KAMPALA, March 3, 2015 – Drake Lutalo went to Kampala in 1989 from his home in the Gomba District, Western Uganda to study, but dropped out of school a year later, after his father passed on. With hardly any skills after his pursuit for formal education failed, Lutalo became a motorcycle taxi rider popularly known as a boda-boda.
“When my father died, my elder brother who was already a trader in the central market encouraged me to venture into motorcycle taxi business which seemed the most lucrative business at that time,” said Lutalo, who built a house on one of three plots of land he was able to buy with his earnings. “He gave me 120,000 Uganda shillings ($41) which I used to purchase a motorcycle.”
Like Lutalo, many people have been attracted to cities from rural areas expecting good jobs, higher incomes and better living conditions. By 2014, Kampala Capital City Authority (KCCA) estimated that there were upwards of 60,000 boda-boda riders and 10,000 stages (stops) serving an urban population that has doubled in the last 20 years to 3.5 million people. By 2040, more than 20 million people, or one third of Uganda’s population, are expected to live in cities.
The latest Uganda Economic Update, “The Growth Challenge: Can Ugandan Cities get to Work?” focuses on the rapid urbanization happening in cities throughout the country. Between 2002 and 2010, Uganda’s urban population grew by 5.6%, almost twice as fast as the rural population. Going by global experience, urbanization is likely to accelerate with economic development. As a result, Kampala is projected to become a mega-city of more than 10 million by 2040, and other Ugandan cities will also see a demographic explosion.
A fast-growing population without corresponding job growth is one of the challenges that comes with rapid urbanization, the update notes. Fifteen years ago, Paul Okello left his wife and three children in Karamoja, North-Eastern Uganda to trade in merchandise in the Mbale District in Eastern Uganda, another up-and-coming city. Since then, Okello has been living in a slum in Mbale town, where there’s hardly any clean water. He cannot afford for his family to join him.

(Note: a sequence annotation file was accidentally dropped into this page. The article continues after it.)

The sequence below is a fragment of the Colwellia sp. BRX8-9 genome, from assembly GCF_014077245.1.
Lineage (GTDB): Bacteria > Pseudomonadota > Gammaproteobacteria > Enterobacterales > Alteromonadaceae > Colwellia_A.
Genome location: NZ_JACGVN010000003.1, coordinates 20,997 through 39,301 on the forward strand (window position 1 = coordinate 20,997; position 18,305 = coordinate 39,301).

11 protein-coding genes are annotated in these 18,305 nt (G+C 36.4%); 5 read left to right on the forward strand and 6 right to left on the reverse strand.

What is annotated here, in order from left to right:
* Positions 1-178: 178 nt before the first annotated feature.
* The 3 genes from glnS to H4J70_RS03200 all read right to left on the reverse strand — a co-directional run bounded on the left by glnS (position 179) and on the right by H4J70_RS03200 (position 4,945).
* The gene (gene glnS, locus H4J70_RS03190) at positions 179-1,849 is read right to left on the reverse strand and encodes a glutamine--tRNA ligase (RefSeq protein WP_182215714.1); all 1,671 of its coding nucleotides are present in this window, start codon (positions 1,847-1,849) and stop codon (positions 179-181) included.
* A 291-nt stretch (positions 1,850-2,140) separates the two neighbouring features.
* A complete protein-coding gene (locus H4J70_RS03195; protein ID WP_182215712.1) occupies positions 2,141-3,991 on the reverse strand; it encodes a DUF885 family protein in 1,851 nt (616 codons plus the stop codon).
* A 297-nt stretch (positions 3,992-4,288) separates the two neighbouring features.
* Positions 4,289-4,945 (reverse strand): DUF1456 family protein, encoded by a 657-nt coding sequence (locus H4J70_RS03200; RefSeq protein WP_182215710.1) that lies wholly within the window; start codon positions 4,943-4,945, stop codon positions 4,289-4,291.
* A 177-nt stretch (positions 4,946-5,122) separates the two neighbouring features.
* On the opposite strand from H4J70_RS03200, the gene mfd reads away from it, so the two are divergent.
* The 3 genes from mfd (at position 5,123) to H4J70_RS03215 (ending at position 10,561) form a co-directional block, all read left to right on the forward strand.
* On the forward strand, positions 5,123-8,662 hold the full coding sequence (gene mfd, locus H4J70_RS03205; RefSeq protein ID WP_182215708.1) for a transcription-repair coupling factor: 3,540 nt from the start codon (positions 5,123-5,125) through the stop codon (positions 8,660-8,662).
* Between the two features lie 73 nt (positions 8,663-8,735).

To make urban areas more productive and livable for the many people that will converge there in the coming years, the economic update recommends that action must be taken now to addres the challenges that Ugandan policy makers face today. According to the update, Uganda has the opportunity to leverage urbanization to benefit a large proportion of the population.
"Cities have the potential to propel growth, attracting capital, spurring innovation, providing higher productivity jobs. Services can be provided more cost-effectively, improving access for all,” said Somik Lall, World Bank Lead Urban Economist for Africa. “To reap these benefits, urban growth needs to be managed well by planning for land use and basic services, connecting to make a city’s markets accessible, and financing.”
The Update proposes three priority policy areas:
- Ensure land markets function well, to improve the efficiency of land use and spatial planning. Incentives need to encourage development of existing underused urban land to prevent sprawl and take advantage of increased economic density;
- Improve connectivity between and within cities, with affordable public transport systems for people to get to work and minimize congestion, and to benefit producers and consumers in urban and rural areas;
- Enhance urban planning to coordinate public and private investment. Well-planned investment in Uganda’s cities is critical particularly in the context of East African integration and exploitation of the country’s oil resources
The update notes that the urbanization process is in its early stages in Uganda, which allows the country’s leaders the benefit of drawing from global urbanization experiences to inform local decisions, shape the future of their development and create opportunities for all.